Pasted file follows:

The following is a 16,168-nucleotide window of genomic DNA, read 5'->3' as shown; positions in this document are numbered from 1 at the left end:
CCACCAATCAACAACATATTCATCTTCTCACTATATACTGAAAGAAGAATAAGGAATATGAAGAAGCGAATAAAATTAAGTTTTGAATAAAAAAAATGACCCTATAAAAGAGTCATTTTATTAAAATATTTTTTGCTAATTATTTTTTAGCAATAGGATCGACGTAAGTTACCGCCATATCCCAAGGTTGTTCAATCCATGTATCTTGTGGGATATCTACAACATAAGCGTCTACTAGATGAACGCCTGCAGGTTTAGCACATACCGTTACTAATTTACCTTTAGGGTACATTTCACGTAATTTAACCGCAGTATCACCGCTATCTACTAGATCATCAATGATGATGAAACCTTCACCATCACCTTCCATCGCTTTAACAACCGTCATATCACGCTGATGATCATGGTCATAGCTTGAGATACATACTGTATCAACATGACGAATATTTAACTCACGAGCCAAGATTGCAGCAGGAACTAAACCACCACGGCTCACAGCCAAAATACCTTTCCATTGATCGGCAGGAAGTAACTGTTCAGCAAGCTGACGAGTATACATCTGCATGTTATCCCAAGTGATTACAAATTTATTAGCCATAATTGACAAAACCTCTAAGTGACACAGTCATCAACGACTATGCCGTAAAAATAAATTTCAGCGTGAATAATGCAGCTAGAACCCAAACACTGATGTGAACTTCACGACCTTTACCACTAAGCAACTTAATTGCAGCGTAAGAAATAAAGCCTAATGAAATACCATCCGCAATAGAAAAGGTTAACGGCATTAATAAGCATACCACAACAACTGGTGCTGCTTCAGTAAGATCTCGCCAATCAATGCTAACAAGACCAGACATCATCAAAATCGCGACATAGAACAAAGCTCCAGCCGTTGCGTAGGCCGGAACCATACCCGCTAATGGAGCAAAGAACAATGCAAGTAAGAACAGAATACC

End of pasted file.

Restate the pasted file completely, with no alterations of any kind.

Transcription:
The following is a 16,168-nucleotide window of genomic DNA, read 5'->3' as shown; positions in this document are numbered from 1 at the left end:
CCACCAATCAACAACATATTCATCTTCTCACTATATACTGAAAGAAGAATAAGGAATATGAAGAAGCGAATAAAATTAAGTTTTGAATAAAAAAAATGACCCTATAAAAGAGTCATTTTATTAAAATATTTTTTGCTAATTATTTTTTAGCAATAGGATCGACGTAAGTTACCGCCATATCCCAAGGTTGTTCAATCCATGTATCTTGTGGGATATCTACAACATAAGCGTCTACTAGATGAACGCCTGCAGGTTTAGCACATACCGTTACTAATTTACCTTTAGGGTACATTTCACGTAATTTAACCGCAGTATCACCGCTATCTACTAGATCATCAATGATGATGAAACCTTCACCATCACCTTCCATCGCTTTAACAACCGTCATATCACGCTGATGATCATGGTCATAGCTTGAGATACATACTGTATCAACATGACGAATATTTAACTCACGAGCCAAGATTGCAGCAGGAACTAAACCACCACGGCTCACAGCCAAAATACCTTTCCATTGATCGGCAGGAAGTAACTGTTCAGCAAGCTGACGAGTATACATCTGCATGTTATCCCAAGTGATTACAAATTTATTAGCCATAATTGACAAAACCTCTAAGTGACACAGTCATCAACGACTATGCCGTAAAAATAAATTTCAGCGTGAATAATGCAGCTAGAACCCAAACACTGATGTGAACTTCACGACCTTTACCACTAAGCAACTTAATTGCAGCGTAAGAAATAAAGCCTAATGAAATACCATCCGCAATAGAAAAGGTTAACGGCATTAATAAGCATACCACAACAACTGGTGCTGCTTCAGTAAGATCTCGCCAATCAATGCTAACAAGACCAGACATCATCAAAATCGCGACATAGAACAAAGCTCCAGCCGTTGCGTAGGCCGGAACCATACCCGCTAATGGAGCAAAGAACAATGCAAGTAAGAACAGAATACC